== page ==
In response to public outcries regarding ongoing soot emissions in the local community, the Regulatory Authority of Bermuda (‘the RA’) cautions BELCO about purposely misleading the public.

The RA is aware that senior representatives of BELCO have made concerted public relations efforts to misinform the public about its North Power Station (‘NPS’ or ‘the plant’) and that a senior BELCO representative has been selective with the information that was shared with the public. The representative openly stated that their plant was supposed to burn natural gas, not what it is burning today. They further assert that this is the genesis of the problems they are facing with respect to the plant and soot emissions.

As the RA is an independent body which regulates BELCO, we feel it is imperative to provide a summary of facts.

  1. In December 2017, BELCO made representations to the RA that they had a dire need to build the North Power Station. Their proposal included a design for a dual-fuel power plant, which can operate on either oil or liquified natural gas (LNG). BELCO suggested that oil would be deployed in the first instance and IF at some point in the future the country decided to go toward liquified natural gas (LNG), the plant could then be readily updated to switch to the liquified natural gas.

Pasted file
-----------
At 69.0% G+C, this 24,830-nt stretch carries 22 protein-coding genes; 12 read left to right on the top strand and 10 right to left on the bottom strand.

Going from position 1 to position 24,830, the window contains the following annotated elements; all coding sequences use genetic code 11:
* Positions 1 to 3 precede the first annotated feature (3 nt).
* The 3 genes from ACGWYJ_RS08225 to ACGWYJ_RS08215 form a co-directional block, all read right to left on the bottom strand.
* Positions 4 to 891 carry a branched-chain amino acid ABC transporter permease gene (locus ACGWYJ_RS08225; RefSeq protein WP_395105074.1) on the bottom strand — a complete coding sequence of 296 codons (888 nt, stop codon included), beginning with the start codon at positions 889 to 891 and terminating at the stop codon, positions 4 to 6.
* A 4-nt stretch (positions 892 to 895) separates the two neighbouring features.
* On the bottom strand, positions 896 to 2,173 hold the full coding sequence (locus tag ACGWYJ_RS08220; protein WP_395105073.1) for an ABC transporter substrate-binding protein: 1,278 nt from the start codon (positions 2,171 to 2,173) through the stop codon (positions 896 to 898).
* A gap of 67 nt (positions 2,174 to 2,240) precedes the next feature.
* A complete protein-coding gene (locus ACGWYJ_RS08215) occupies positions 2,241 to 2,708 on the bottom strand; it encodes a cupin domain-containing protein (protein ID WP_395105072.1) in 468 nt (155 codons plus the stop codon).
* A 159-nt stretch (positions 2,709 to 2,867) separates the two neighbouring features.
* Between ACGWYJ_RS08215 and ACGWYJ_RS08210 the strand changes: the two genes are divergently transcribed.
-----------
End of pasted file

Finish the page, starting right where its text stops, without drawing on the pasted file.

2. The RA requested further information from BELCO, and based on all the information received from BELCO, the RA approved BELCO’s proposal in its entirety for $118 million dollars to build the NPS and their battery system. No modifications were made to their proposal, and therefore, the RA expected that BELCO would deliver what it promised.
  3. Yet, after receiving permission from the RA, BELCO built the North Power Station to optimize Liquified Natural Gas first. It made the decision based on its assumption that the public and the RA would readily accept liquified natural gas for energy generation at that time.
  4. However, when the RA conducted several public consultations on the Integrated Resource Plan (IRP) Proposal, which BELCO created and several alternative generation proposals from the public, there was little support for liquified natural gas.
  5. The RA took no position regarding the safety aspects of natural gas in the local residential area. Any representations that the RA provided erroneous information to the public regarding the safety aspects of natural gas are incorrect.

The RA advises that if the issue is that the BELCO plant was configured for natural gas and now has been retrofitted for liquid fuels, which is still problematic, BELCO should address technical issues and mechanical issues with the vendor and hold them accountable to make the necessary repairs as a matter of urgency.

Finally, the RA cautions BELCO about making any further misleading statements to the public regarding the North Power Station. If it continues to do so, the RA will consider all options available to it.

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